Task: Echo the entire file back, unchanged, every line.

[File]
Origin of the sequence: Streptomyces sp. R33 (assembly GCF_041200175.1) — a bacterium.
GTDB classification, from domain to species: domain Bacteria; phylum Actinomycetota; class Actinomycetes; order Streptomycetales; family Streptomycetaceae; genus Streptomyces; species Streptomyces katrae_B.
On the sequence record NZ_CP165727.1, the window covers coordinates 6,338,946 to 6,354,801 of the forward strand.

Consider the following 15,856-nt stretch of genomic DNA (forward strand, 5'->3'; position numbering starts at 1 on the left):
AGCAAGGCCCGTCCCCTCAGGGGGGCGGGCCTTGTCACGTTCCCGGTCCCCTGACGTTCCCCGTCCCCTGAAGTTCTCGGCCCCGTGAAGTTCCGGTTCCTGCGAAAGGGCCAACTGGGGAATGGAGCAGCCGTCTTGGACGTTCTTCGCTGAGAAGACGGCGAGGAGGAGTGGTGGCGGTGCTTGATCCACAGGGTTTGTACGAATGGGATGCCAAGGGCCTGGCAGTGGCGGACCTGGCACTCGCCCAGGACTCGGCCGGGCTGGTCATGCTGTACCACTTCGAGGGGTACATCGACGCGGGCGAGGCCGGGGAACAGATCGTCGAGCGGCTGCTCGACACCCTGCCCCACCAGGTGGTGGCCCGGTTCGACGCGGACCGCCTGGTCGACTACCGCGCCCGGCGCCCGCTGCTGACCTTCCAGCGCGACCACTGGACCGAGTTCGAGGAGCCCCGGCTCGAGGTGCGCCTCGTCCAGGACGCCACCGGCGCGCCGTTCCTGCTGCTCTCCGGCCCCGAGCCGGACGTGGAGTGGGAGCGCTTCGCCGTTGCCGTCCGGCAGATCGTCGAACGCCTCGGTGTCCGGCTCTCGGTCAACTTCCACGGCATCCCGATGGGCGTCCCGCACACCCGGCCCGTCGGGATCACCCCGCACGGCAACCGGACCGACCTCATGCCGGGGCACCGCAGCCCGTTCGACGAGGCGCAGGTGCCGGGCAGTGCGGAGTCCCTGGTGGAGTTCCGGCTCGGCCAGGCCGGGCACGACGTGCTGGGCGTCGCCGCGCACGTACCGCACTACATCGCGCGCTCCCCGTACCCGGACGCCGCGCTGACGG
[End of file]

Origin of the sequence: Streptomyces sp. R33 (assembly GCF_041200175.1) — a bacterium.
GTDB classification, from domain to species: domain Bacteria; phylum Actinomycetota; class Actinomycetes; order Streptomycetales; family Streptomycetaceae; genus Streptomyces; species Streptomyces katrae_B.
On the sequence record NZ_CP165727.1, the window covers coordinates 6,338,946 to 6,354,801 of the forward strand.

Consider the following 15,856-nt stretch of genomic DNA (forward strand, 5'->3'; position numbering starts at 1 on the left):
AGCAAGGCCCGTCCCCTCAGGGGGGCGGGCCTTGTCACGTTCCCGGTCCCCTGACGTTCCCCGTCCCCTGAAGTTCTCGGCCCCGTGAAGTTCCGGTTCCTGCGAAAGGGCCAACTGGGGAATGGAGCAGCCGTCTTGGACGTTCTTCGCTGAGAAGACGGCGAGGAGGAGTGGTGGCGGTGCTTGATCCACAGGGTTTGTACGAATGGGATGCCAAGGGCCTGGCAGTGGCGGACCTGGCACTCGCCCAGGACTCGGCCGGGCTGGTCATGCTGTACCACTTCGAGGGGTACATCGACGCGGGCGAGGCCGGGGAACAGATCGTCGAGCGGCTGCTCGACACCCTGCCCCACCAGGTGGTGGCCCGGTTCGACGCGGACCGCCTGGTCGACTACCGCGCCCGGCGCCCGCTGCTGACCTTCCAGCGCGACCACTGGACCGAGTTCGAGGAGCCCCGGCTCGAGGTGCGCCTCGTCCAGGACGCCACCGGCGCGCCGTTCCTGCTGCTCTCCGGCCCCGAGCCGGACGTGGAGTGGGAGCGCTTCGCCGTTGCCGTCCGGCAGATCGTCGAACGCCTCGGTGTCCGGCTCTCGGTCAACTTCCACGGCATCCCGATGGGCGTCCCGCACACCCGGCCCGTCGGGATCACCCCGCACGGCAACCGGACCGACCTCATGCCGGGGCACCGCAGCCCGTTCGACGAGGCGCAGGTGCCGGGCAGTGCGGAGTCCCTGGTGGAGTTCCGGCTCGGCCAGGCCGGGCACGACGTGCTGGGCGTCGCCGCGCACGTACCGCACTACATCGCGCGCTCCCCGTACCCGGACGCCGCGCTGACGG